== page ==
A tap on the rostrum

 

I’m working on patience, while D reads and adds some edits to this nearly-nearly finished draft of Dear Friends and Gentle Hearts. To help me, I’ve struck on hunting for an epigraph (and possibly a change in title, something which better reflects the energy of the novel).

 

It is hard, and I think I have one from Anne Carson, but along the way I found a poem by Brigit Pegeen Kelly, which in its entirety works as an epigraph, with its imagery of nature, death, motherhood and childhood. Though no one has read the novel in its entirety, here is a little of the poem, which is a terrible beauty:

 

Dead Doe

for Huck

 

The doe lay dead on her back in a field of asters: no.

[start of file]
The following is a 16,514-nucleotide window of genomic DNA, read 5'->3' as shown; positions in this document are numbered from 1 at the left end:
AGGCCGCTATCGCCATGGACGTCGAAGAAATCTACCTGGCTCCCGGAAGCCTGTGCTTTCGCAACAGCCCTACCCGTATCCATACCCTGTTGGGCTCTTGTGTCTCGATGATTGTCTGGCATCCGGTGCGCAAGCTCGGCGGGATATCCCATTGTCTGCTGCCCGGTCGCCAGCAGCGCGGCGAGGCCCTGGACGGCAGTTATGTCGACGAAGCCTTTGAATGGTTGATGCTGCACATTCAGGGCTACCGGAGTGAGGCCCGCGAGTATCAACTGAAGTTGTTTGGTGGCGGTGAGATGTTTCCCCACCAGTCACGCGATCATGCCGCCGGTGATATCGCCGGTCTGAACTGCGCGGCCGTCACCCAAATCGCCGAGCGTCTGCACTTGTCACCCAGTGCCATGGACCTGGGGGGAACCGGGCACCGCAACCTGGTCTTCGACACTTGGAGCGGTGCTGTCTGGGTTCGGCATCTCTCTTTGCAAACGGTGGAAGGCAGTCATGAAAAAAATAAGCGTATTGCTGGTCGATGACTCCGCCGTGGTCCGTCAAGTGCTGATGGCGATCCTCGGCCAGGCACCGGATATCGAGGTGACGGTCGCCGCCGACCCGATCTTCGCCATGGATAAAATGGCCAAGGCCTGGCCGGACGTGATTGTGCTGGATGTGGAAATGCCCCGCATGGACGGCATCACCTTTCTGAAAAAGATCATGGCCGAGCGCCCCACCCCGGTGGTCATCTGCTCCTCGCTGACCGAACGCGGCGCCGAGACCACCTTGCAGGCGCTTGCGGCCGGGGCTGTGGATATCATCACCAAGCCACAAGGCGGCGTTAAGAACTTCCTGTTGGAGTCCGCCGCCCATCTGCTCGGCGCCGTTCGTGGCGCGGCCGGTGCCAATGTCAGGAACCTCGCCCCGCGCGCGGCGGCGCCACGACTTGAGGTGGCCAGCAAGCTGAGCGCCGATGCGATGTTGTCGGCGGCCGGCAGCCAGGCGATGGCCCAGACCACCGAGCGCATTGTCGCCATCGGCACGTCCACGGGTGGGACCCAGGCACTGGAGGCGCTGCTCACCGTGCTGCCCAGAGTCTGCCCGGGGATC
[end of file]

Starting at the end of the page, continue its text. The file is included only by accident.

The doe lay dead on her back beside the school bus: yes.

 

Where we waited.

Her belly white as a cut pear. Where we waited: no: off

from where we waited: yes

 

at a distance: making a distance

we kept,

as we kept her dead run in sight, that we might see if she chose to go skyward;

that we might run, too, turn tail

if she came near

and troubled our fear with presence: with ghostly blossoming: with          the fountain’s

unstoppable blossoming

and the black stain the algae makes when the water

stays near.

 

[…]

The doe lay dead: she lent

her deadness to the morning, that the morning might have weight, that

our waiting might matter: be upheld by significance: by light

on the rhododendron, by the ribbons the sucked mint

loosed on the air,

 

by the treasonous gold-leafed passage of season, and you

from me/child/from me

from…not mother: no:

but the weather that would hold you: yes:

hothoused you to fattest blooms: keep you in mild unceasing rain, and

the fixed

stations of heat: like a pedaled note: or the held

breath sucked in, and stay: yes:

stay

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